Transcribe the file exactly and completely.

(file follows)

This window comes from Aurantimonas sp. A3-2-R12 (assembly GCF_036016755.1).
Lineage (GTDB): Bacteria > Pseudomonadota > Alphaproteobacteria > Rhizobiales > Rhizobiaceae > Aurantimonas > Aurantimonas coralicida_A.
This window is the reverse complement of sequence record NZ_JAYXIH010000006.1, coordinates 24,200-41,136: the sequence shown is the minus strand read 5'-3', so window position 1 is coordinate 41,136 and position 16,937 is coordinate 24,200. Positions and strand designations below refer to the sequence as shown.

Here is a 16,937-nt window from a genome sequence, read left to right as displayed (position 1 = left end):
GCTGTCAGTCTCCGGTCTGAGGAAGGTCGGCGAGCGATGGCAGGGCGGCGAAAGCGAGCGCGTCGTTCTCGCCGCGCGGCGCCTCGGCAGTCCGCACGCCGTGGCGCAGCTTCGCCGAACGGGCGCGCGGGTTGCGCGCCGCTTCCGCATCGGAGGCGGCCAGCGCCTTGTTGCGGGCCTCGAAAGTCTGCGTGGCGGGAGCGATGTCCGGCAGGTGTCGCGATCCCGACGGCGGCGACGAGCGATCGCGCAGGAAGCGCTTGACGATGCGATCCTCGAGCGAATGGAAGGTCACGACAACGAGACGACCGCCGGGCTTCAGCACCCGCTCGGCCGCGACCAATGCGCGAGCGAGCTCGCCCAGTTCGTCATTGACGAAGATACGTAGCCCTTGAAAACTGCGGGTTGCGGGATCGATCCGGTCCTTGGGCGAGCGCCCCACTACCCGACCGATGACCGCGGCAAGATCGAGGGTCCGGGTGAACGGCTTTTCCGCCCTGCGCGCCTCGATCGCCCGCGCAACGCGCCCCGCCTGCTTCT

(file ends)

This window comes from Aurantimonas sp. A3-2-R12 (assembly GCF_036016755.1).
Lineage (GTDB): Bacteria > Pseudomonadota > Alphaproteobacteria > Rhizobiales > Rhizobiaceae > Aurantimonas > Aurantimonas coralicida_A.
This window is the reverse complement of sequence record NZ_JAYXIH010000006.1, coordinates 24,200-41,136: the sequence shown is the minus strand read 5'-3', so window position 1 is coordinate 41,136 and position 16,937 is coordinate 24,200. Positions and strand designations below refer to the sequence as shown.

Here is a 16,937-nt window from a genome sequence, read left to right as displayed (position 1 = left end):
GCTGTCAGTCTCCGGTCTGAGGAAGGTCGGCGAGCGATGGCAGGGCGGCGAAAGCGAGCGCGTCGTTCTCGCCGCGCGGCGCCTCGGCAGTCCGCACGCCGTGGCGCAGCTTCGCCGAACGGGCGCGCGGGTTGCGCGCCGCTTCCGCATCGGAGGCGGCCAGCGCCTTGTTGCGGGCCTCGAAAGTCTGCGTGGCGGGAGCGATGTCCGGCAGGTGTCGCGATCCCGACGGCGGCGACGAGCGATCGCGCAGGAAGCGCTTGACGATGCGATCCTCGAGCGAATGGAAGGTCACGACAACGAGACGACCGCCGGGCTTCAGCACCCGCTCGGCCGCGACCAATGCGCGAGCGAGCTCGCCCAGTTCGTCATTGACGAAGATACGTAGCCCTTGAAAACTGCGGGTTGCGGGATCGATCCGGTCCTTGGGCGAGCGCCCCACTACCCGACCGATGACCGCGGCAAGATCGAGGGTCCGGGTGAACGGCTTTTCCGCCCTGCGCGCCTCGATCGCCCGCGCAACGCGCCCCGCCTGCTTCT